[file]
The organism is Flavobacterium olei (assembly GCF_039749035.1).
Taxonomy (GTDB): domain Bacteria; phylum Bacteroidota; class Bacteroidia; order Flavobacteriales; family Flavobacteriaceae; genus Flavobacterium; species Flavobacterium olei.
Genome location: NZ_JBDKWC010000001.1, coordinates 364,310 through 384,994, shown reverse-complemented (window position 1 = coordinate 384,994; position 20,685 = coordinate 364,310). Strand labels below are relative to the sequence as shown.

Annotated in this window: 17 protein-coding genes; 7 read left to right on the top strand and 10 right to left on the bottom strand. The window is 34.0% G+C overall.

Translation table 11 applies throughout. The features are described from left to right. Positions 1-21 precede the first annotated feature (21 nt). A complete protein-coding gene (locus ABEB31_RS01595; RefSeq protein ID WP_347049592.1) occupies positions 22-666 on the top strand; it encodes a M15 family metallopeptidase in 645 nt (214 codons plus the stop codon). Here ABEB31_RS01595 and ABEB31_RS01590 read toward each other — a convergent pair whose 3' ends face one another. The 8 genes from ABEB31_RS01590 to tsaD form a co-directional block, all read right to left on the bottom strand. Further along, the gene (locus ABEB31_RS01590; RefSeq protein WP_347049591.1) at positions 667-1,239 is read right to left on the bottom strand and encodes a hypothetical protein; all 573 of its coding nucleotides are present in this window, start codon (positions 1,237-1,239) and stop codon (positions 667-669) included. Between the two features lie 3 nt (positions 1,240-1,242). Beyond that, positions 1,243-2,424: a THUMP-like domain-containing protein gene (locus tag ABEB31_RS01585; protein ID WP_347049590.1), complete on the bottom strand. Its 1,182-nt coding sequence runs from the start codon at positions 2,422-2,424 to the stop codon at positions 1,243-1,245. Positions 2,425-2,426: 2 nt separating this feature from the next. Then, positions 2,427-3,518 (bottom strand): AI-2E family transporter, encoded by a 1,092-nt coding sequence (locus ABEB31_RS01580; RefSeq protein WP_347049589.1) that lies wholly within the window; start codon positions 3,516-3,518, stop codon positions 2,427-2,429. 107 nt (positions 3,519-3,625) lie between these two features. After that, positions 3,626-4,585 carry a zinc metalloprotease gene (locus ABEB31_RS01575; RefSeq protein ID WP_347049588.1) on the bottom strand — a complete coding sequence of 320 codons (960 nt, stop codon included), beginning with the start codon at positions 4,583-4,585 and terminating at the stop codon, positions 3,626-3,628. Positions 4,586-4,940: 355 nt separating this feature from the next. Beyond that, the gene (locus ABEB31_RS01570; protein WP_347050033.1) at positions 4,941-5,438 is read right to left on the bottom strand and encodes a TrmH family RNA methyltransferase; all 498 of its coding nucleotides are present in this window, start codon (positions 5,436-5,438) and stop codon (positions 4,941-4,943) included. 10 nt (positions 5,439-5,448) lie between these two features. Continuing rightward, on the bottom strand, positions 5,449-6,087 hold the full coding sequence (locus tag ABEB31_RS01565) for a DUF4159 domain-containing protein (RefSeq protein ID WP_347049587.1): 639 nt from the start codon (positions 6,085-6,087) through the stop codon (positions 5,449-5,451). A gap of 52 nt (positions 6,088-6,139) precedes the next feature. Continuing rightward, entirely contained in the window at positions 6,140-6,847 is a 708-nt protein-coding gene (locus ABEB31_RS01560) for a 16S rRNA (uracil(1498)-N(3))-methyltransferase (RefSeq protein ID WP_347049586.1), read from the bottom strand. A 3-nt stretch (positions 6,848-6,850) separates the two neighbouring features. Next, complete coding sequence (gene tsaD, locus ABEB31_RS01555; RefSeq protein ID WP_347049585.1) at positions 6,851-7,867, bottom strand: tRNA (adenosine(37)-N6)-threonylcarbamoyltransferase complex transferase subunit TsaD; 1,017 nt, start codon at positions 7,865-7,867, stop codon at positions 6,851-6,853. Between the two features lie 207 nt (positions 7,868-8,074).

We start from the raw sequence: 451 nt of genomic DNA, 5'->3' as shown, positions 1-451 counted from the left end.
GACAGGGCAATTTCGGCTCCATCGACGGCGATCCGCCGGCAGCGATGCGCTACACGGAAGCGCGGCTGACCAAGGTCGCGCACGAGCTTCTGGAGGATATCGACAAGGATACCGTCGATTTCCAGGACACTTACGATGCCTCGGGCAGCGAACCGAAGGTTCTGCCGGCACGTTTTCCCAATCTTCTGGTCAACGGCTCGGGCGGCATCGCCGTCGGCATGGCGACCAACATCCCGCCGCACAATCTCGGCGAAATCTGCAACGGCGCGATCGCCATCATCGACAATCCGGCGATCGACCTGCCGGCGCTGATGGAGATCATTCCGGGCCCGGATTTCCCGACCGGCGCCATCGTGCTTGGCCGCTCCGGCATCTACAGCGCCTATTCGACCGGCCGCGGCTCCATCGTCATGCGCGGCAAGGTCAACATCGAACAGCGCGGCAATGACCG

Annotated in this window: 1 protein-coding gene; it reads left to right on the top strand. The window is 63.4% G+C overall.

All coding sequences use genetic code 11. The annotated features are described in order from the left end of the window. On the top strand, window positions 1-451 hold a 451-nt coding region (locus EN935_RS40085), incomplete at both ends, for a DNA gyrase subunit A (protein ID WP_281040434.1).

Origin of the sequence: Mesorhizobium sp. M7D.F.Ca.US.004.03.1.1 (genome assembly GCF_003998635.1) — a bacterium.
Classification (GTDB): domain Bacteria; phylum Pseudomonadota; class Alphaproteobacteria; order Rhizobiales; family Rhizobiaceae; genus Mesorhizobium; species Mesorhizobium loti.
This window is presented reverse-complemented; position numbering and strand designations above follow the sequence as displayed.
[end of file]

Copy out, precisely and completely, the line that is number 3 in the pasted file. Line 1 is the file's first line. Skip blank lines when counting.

Genome location: NZ_JBDKWC010000001.1, coordinates 364,310 through 384,994, shown reverse-complemented (window position 1 = coordinate 384,994; position 20,685 = coordinate 364,310). Strand labels below are relative to the sequence as shown.